BALLINGER– Thirteen years, two tours of duty and an injury later, Chad Mcduffee is back in town. The 2000 BHS graduate now wears a a blonde beard and holds a cane with his right hand. The wounded warrior walks into the Ballinger High School practice field on a spring morning with one objective: Qualify for the 2016 Rio de Janeiro summer Paralympics.

Army Veteran Mcduffee moved back to Ballinger in February from Hawaii, where he was deployed after two tours in Iraq.

Mcduffee was originally misdiagnosed in 2006. He sustained an injury while his convoy was traveling north of Baghdad. The mine-resistant vehicle in front of his caught on fire after driving over a roadside bomb. He broke his foot while attempting to rescue the men trapped inside the vehicle.

“We were lucky and nobody was killed that day,” Mcduffee recalls.

While Mcduffee went back to the Middle East in 2008, the medical mishaps continued over the years. It was until 2011 when he finally received the necessary surgery for his leg. However he lost almost all the mobility of his limb from the knee down.

“After my surgeries I was depressed. After being able to run and do everything I wanted to, I was really down, especially because being in the military makes you very competitive,” Mcduffee said. “Then I went to the Warrior Transition Unit, we started playing adaptive sports, kind of seated volleyball, wheelchair basketball, water polo in shallow water, etc.”

His competitive nature surfaced and he started pushing himself, one of the coaches told him about the Valor Games and Adaptive Sports Camp in Chicago.

“I said Why not?, so I went and I just fell in love with it, I won a bronze medal and figured that I wasn’t incapable of doing something that I enjoy, I just needed to find out a different way to do things, there is different avenues to do things,” he said.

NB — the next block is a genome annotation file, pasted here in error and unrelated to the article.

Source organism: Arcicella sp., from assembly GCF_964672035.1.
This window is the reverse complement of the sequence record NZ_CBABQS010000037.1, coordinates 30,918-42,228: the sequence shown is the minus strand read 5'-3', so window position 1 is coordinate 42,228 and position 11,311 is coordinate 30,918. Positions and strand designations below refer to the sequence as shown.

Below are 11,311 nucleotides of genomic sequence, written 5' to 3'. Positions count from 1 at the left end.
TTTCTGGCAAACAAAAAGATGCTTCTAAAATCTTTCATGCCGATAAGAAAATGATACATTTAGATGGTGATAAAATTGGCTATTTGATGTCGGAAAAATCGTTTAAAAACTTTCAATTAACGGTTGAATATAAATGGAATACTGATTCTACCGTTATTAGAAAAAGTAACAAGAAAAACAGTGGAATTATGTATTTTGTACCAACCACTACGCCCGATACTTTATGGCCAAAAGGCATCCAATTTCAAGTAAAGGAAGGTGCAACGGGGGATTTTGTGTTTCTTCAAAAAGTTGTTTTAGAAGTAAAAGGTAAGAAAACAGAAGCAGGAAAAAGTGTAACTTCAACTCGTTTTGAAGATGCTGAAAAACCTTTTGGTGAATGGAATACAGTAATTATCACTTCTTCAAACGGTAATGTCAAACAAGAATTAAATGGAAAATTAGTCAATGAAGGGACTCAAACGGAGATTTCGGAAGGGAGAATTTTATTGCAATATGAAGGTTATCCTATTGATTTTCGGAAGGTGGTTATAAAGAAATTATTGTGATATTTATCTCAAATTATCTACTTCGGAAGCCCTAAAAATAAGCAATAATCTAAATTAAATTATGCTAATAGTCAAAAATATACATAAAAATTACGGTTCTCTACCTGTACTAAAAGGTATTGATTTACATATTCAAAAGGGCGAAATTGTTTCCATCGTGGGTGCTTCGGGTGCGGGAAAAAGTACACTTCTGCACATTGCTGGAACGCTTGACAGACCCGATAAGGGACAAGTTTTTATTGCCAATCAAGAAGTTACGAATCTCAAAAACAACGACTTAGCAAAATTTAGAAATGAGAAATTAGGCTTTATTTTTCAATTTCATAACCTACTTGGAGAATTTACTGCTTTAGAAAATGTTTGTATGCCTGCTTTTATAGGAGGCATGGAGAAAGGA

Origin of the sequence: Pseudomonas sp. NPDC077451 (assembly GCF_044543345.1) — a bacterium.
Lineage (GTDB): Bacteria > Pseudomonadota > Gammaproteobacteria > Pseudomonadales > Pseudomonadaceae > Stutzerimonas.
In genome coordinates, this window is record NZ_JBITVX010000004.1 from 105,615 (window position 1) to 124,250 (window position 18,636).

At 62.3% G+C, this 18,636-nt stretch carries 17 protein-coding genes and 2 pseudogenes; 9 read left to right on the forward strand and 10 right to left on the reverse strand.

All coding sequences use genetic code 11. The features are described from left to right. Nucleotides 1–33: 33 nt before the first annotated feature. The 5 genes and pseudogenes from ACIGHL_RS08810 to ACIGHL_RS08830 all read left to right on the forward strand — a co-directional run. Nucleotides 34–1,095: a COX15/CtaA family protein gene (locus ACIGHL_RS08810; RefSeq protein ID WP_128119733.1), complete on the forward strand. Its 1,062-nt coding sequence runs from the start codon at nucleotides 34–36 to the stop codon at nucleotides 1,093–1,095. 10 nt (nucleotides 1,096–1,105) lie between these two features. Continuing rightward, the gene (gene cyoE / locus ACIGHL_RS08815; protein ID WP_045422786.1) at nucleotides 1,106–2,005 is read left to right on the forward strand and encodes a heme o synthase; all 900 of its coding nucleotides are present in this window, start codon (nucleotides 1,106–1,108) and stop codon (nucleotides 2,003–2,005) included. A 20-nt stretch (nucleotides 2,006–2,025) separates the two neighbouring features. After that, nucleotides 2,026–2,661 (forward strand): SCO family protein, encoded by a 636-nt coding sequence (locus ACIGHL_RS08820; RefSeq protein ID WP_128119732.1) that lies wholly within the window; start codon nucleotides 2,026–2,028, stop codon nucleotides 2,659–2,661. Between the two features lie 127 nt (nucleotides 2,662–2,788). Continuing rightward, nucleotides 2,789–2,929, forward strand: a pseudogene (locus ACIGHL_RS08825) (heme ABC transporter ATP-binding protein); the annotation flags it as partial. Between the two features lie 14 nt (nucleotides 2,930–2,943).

Mcduffee is practicing shot put and discus at the Ballinger High School grounds. He is barely starting in adaptive sports but has a realistic goal in mind. So far his personal best is good enough to place eighth among the competitors of the 2012 London Paralympics.

Mcduffee, who retired as a staff sergeant after 11 years of service, carries a kettle bell with him to help strengthen his throwing arm.

The results of his effort are evident. Last week Mcduffee was selected as part of the Army team that will be participating in the 2013 Warrior Games. 

Wounded, ill and injured soldiers and veterans trained to be one of 50 athletes representing the Army. The Army team will compete against Marines Corps, Navy/Coast Guard, Air Force, Special Operations Command, and United Kingdom teams. The games will be held May 11-16, at the U.S. Olympic Training Center and U.S. Air Force Academy, in Colorado Springs, Colorado.

“When I first learned about Warrior Games, I knew I could represent my country again,” he said.

The competition allows athletes to compete in shooting, swimming, archery, sitting volleyball, cycling, track and field and wheelchair basketball.

In addition the Warrior Games feature a pentathlon “Ultimate Warrior” and the Chairman’s Cup, a trophy awarded to the team with the highest medal score. 

The Warrior Games showcase the brave spirit of wounded, ill, and injured service members from all branches of the military who have overcome significant physical and behavioral challenges.

“Winning and showing what I can do here would help me to become a member of the U.S. Paralympic team and participate in the 2016 Paralympics in Rio,” he said.